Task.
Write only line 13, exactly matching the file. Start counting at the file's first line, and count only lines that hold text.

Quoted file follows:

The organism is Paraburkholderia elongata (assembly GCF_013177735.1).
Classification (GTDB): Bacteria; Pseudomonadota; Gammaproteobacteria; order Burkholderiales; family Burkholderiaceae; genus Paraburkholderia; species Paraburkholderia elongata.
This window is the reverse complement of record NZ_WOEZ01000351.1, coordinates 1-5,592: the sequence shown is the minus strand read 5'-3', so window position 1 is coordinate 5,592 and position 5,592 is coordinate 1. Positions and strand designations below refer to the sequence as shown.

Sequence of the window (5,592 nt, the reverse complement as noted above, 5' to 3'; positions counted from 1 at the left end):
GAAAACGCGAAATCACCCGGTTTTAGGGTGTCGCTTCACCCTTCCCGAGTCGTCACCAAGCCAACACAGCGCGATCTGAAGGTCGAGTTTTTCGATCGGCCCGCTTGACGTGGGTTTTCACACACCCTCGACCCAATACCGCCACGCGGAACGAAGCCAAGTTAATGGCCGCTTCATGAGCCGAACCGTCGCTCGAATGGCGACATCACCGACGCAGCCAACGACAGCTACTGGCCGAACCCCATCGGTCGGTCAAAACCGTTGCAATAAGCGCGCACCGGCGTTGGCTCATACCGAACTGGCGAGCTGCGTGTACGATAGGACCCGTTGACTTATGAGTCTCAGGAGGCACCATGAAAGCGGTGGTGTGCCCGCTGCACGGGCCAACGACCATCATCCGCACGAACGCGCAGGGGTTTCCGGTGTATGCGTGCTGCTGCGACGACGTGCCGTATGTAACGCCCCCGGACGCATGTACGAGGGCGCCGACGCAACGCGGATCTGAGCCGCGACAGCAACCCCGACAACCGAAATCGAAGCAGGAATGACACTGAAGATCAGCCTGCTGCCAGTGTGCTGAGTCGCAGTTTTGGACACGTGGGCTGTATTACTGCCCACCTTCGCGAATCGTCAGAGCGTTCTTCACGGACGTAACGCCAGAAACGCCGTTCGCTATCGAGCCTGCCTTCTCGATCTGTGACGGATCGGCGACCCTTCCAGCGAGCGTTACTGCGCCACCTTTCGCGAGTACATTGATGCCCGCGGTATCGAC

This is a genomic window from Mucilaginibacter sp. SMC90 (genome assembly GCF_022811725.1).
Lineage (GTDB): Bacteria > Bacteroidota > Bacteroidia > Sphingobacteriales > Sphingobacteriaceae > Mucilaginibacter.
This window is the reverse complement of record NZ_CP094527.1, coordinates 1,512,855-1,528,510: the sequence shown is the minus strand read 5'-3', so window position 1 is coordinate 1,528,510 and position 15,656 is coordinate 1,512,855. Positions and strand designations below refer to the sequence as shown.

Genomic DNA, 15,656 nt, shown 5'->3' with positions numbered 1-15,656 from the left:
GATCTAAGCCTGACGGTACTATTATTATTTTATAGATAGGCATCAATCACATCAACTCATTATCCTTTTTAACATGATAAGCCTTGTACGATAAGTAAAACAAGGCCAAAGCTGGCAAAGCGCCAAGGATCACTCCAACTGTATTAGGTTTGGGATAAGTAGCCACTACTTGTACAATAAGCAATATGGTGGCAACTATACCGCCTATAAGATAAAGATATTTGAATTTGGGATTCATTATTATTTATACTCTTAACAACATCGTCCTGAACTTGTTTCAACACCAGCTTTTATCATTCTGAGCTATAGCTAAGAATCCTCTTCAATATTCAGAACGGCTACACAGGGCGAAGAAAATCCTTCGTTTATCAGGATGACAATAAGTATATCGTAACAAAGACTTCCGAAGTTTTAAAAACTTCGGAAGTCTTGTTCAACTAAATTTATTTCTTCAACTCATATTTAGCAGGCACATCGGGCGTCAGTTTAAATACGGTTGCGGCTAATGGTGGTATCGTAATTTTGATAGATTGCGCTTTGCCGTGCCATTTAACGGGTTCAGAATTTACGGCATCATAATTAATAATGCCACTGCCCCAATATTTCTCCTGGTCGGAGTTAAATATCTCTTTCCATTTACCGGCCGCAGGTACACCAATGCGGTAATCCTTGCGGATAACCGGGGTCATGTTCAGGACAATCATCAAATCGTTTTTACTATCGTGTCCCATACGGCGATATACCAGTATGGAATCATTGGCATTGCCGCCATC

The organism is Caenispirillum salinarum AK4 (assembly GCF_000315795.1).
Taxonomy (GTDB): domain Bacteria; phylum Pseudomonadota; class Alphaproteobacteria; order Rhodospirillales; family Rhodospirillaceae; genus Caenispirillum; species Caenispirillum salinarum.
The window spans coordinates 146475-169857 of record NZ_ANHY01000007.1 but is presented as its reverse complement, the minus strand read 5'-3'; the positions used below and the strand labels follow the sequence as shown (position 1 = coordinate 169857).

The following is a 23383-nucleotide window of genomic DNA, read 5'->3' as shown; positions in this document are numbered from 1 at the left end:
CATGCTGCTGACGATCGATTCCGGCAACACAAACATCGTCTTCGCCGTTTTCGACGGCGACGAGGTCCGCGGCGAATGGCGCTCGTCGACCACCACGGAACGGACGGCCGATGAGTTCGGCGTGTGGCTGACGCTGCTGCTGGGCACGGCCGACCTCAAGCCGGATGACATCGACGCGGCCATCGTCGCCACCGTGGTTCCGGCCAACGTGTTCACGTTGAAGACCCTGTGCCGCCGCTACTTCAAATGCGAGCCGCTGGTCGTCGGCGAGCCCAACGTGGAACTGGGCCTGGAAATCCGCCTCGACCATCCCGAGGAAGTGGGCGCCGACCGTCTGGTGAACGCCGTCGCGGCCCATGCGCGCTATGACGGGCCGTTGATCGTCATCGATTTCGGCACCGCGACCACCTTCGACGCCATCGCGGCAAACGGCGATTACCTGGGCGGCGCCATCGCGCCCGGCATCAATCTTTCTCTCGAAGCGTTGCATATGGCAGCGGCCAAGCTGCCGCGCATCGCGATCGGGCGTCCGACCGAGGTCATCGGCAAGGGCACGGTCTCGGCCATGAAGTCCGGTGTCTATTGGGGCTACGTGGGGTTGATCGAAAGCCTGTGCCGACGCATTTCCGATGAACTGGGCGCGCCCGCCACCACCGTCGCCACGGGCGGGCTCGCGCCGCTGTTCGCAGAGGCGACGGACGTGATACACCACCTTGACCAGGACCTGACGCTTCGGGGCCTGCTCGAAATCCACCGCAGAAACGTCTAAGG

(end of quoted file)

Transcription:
The window spans coordinates 146475-169857 of record NZ_ANHY01000007.1 but is presented as its reverse complement, the minus strand read 5'-3'; the positions used below and the strand labels follow the sequence as shown (position 1 = coordinate 169857).